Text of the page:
Subscribe to Weelunk
The shelves of the Center are fully stocked now but that is not always the case on 18th Street.

More Than Meals

Catholic Charities is a national non-profit organization with deep roots in all regions of the state of West Virginia. Patty Phillips, the development and marketing director in the Mountain State, explained how the vision of the charity has been simplified during recent months.

“We envision West Virginia as a place where all people can access services they need to be happy and healthy so they can reach their full potential,” she explained. “I believe we will see more people reaching their full potential in the years to come, and that will take place because of our case management.

“Our case managers develop relationships with the people we assist so we can identify all of the areas in which they need our help,” she continued. “The case managers also identify their strengths so we can assist them with building on those strengths so they live a more balanced, happy life. That’s always our goal.”

Kelly Pizzoferrato, a case manager based at the 18th Street Neighborhood Center, offers examples of the many services she provides to each individual who seeks the assistance.

“What we encounter here as case managers concerns both short-term and long-term needs,” she explained. “The short-term needs may involve a need for a mental health provider so I can find out what the individual needs to do to gain access to that care.

“Long-term needs involve a need to find employment or stable housing,” Pizzoferrato said. “We present to them all of the options there are depending on what their need is, and then we go from there so we can do everything possible to improve their life. That’s an example of the difference between the short-term and long-term needs we assist with here.”

Each of her cases varies, of course, but Pizzoferrato confessed that her efforts have become what she believes to be her life’s work.

“There are individuals that need our assistance for six months or up to a year depending on their individual situation,” Pizzoferrato said. “We do have several people who come to us for utility assistance, especially during the colder months of the year, so we offer the help we can, and we also are able to direct them into other directions to gain even more assistance.

Volunteer Buck Armstrong assists with the preparation of a lunch service last week.

“I have always loved helping people, so a position like this one is perfect for me and my goals,” she explained. “I can honestly say that since I started with Catholic Charities almost two years ago, it’s been very rewarding and I love my job. This work allows me to realize the reasons why I am doing what I am doing, and that is why a few months ago I decided to pursue a master’s in social work. For me, it’s all about helping people.”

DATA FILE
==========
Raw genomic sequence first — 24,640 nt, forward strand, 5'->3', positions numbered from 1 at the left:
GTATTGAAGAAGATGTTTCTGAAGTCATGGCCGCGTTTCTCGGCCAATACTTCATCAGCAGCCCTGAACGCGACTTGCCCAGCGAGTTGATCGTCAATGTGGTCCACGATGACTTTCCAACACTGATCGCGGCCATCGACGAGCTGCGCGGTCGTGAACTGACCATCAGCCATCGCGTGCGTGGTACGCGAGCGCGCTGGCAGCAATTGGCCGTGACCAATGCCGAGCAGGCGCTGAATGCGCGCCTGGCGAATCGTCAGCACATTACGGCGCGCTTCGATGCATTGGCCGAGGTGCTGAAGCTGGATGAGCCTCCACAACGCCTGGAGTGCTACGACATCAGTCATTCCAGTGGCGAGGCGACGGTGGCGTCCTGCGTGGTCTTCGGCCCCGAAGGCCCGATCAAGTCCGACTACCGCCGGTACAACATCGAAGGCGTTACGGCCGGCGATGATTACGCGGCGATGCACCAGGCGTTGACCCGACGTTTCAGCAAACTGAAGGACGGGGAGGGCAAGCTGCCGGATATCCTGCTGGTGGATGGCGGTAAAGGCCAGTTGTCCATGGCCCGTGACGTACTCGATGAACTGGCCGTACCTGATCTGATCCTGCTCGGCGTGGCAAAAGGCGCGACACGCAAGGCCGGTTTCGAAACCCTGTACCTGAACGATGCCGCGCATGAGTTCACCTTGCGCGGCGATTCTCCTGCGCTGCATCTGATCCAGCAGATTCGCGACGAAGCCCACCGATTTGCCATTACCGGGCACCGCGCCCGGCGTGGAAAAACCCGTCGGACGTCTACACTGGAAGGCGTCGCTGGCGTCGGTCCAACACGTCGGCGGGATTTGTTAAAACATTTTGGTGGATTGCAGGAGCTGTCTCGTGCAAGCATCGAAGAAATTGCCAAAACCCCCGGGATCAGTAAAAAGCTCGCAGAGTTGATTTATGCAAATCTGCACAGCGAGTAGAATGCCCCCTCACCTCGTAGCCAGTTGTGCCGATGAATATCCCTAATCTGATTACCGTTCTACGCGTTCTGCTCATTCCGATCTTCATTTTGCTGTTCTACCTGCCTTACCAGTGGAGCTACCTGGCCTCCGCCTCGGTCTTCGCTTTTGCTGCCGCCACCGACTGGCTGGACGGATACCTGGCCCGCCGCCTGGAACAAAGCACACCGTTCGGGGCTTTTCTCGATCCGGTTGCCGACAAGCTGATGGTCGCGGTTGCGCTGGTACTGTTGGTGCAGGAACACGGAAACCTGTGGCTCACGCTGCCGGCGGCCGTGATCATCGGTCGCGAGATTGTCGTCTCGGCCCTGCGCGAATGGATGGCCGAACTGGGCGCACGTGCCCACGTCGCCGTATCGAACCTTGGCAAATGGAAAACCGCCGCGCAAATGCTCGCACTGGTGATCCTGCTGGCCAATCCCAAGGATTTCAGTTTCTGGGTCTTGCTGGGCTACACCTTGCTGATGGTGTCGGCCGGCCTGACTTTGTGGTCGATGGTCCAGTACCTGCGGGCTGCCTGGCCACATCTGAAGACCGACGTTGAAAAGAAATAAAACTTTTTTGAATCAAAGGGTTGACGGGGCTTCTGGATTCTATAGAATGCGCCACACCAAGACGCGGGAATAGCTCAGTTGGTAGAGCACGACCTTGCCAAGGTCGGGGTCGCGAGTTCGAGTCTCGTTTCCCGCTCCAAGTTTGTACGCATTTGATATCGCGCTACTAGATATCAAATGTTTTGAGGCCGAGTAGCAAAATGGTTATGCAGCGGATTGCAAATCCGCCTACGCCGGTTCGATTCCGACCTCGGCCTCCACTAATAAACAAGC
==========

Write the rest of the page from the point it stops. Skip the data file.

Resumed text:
Although the 18th Street Neighborhood Center sits as the most comprehensive office in the state, the organization offers similar services within every region in West Virginia.

“We have 20 outreach offices around the state, and there are also five program offices dealing with children, the elderly and immigrants,” Phillips said. “The 20 outreach offices provide the basic help that many people need with utilities, rent assistance and with food from our many food pantries. We also have one mobile food pantry that travels throughout the mid-Ohio Valley area so we can reach people in our more rural communities.

“Also, we have offices in the state’s larger cities like Martinsburg, Charleston, Huntington and Morgantown, and we did open a new adult education center in Huntington,” she said. “We help with literacy, with their financial concerns they may have, and we also have the ability to make referrals that can help the people, too.”

Just as it takes place in Wheeling, the youth and the retired come together to offer service to their respective communities, and Phillips, the mother of a teenager herself, has recognized the differences it makes to the individual volunteers.

“Service plays an important role when it comes to working closely with our young people here in Wheeling, and I believe we see more of that cooperation in the future,” Phillips said. “It’s very important for the kids to see that there is a world outside what they know, it that other world might just be sitting next to you in class or during Mass.

“It’s also important for the children to learn that there is value in service,” she continued. “That value is connected to their own well-being and also in their faith. We see it time and again that a person’s experiences as a volunteer at the Neighborhood Center change their life, and sometimes it changes their course in life.”

(Photos by Steve Novotney)

• Steve Novotney has been a professional journalist for 23 years, working for weekly and daily newspapers, the official publication of the Pittsburgh Pirates, and talk radio stations in Pittsburgh and Wheeling. He took his journalism to the Ohio Valley airwaves in 2004, and he is a premier interviewer and feature writer. Steve has been married to his wife, Michelle, for more than 20 years, and they have two children, Michael and Amanda.